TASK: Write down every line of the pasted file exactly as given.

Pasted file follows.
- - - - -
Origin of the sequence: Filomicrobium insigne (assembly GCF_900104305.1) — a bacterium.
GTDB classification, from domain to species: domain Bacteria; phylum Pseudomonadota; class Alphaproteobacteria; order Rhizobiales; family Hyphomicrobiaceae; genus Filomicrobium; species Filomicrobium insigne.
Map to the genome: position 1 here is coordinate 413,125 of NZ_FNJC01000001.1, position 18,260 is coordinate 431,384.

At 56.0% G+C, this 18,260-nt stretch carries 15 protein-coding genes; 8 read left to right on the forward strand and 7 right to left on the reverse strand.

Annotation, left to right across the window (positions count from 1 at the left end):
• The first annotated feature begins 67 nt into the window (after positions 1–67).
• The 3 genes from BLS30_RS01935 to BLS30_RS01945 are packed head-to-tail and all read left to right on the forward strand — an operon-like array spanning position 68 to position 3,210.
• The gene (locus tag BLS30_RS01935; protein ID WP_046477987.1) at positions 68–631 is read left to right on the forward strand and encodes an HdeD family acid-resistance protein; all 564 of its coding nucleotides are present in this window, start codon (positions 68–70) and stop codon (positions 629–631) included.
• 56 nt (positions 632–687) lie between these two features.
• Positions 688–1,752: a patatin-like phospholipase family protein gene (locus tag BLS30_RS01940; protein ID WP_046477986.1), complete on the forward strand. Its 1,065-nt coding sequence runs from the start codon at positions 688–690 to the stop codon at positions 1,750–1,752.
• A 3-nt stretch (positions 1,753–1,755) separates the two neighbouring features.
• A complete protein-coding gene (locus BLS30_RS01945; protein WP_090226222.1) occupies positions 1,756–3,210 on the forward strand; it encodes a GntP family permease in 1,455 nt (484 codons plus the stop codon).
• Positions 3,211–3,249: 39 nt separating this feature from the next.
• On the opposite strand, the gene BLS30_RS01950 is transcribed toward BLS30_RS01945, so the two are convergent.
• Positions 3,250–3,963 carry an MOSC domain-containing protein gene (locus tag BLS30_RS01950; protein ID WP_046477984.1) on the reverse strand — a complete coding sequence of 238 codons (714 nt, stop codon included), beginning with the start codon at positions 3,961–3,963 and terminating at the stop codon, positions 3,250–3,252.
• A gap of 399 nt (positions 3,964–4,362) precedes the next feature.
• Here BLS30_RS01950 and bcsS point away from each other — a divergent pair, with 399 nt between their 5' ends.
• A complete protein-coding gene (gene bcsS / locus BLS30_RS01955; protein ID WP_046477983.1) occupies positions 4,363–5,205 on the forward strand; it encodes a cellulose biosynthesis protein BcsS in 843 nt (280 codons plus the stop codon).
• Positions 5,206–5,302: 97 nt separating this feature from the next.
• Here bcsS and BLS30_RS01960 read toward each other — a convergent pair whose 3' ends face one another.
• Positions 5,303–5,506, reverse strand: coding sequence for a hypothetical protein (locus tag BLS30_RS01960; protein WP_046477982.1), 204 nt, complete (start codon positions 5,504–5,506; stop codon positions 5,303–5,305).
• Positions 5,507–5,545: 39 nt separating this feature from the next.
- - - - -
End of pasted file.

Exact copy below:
Origin of the sequence: Filomicrobium insigne (assembly GCF_900104305.1) — a bacterium.
GTDB classification, from domain to species: domain Bacteria; phylum Pseudomonadota; class Alphaproteobacteria; order Rhizobiales; family Hyphomicrobiaceae; genus Filomicrobium; species Filomicrobium insigne.
Map to the genome: position 1 here is coordinate 413,125 of NZ_FNJC01000001.1, position 18,260 is coordinate 431,384.

At 56.0% G+C, this 18,260-nt stretch carries 15 protein-coding genes; 8 read left to right on the forward strand and 7 right to left on the reverse strand.

Annotation, left to right across the window (positions count from 1 at the left end):
• The first annotated feature begins 67 nt into the window (after positions 1–67).
• The 3 genes from BLS30_RS01935 to BLS30_RS01945 are packed head-to-tail and all read left to right on the forward strand — an operon-like array spanning position 68 to position 3,210.
• The gene (locus tag BLS30_RS01935; protein ID WP_046477987.1) at positions 68–631 is read left to right on the forward strand and encodes an HdeD family acid-resistance protein; all 564 of its coding nucleotides are present in this window, start codon (positions 68–70) and stop codon (positions 629–631) included.
• 56 nt (positions 632–687) lie between these two features.
• Positions 688–1,752: a patatin-like phospholipase family protein gene (locus tag BLS30_RS01940; protein ID WP_046477986.1), complete on the forward strand. Its 1,065-nt coding sequence runs from the start codon at positions 688–690 to the stop codon at positions 1,750–1,752.
• A 3-nt stretch (positions 1,753–1,755) separates the two neighbouring features.
• A complete protein-coding gene (locus BLS30_RS01945; protein WP_090226222.1) occupies positions 1,756–3,210 on the forward strand; it encodes a GntP family permease in 1,455 nt (484 codons plus the stop codon).
• Positions 3,211–3,249: 39 nt separating this feature from the next.
• On the opposite strand, the gene BLS30_RS01950 is transcribed toward BLS30_RS01945, so the two are convergent.
• Positions 3,250–3,963 carry an MOSC domain-containing protein gene (locus tag BLS30_RS01950; protein ID WP_046477984.1) on the reverse strand — a complete coding sequence of 238 codons (714 nt, stop codon included), beginning with the start codon at positions 3,961–3,963 and terminating at the stop codon, positions 3,250–3,252.
• A gap of 399 nt (positions 3,964–4,362) precedes the next feature.
• Here BLS30_RS01950 and bcsS point away from each other — a divergent pair, with 399 nt between their 5' ends.
• A complete protein-coding gene (gene bcsS / locus BLS30_RS01955; protein ID WP_046477983.1) occupies positions 4,363–5,205 on the forward strand; it encodes a cellulose biosynthesis protein BcsS in 843 nt (280 codons plus the stop codon).
• Positions 5,206–5,302: 97 nt separating this feature from the next.
• Here bcsS and BLS30_RS01960 read toward each other — a convergent pair whose 3' ends face one another.
• Positions 5,303–5,506, reverse strand: coding sequence for a hypothetical protein (locus tag BLS30_RS01960; protein WP_046477982.1), 204 nt, complete (start codon positions 5,504–5,506; stop codon positions 5,303–5,305).
• Positions 5,507–5,545: 39 nt separating this feature from the next.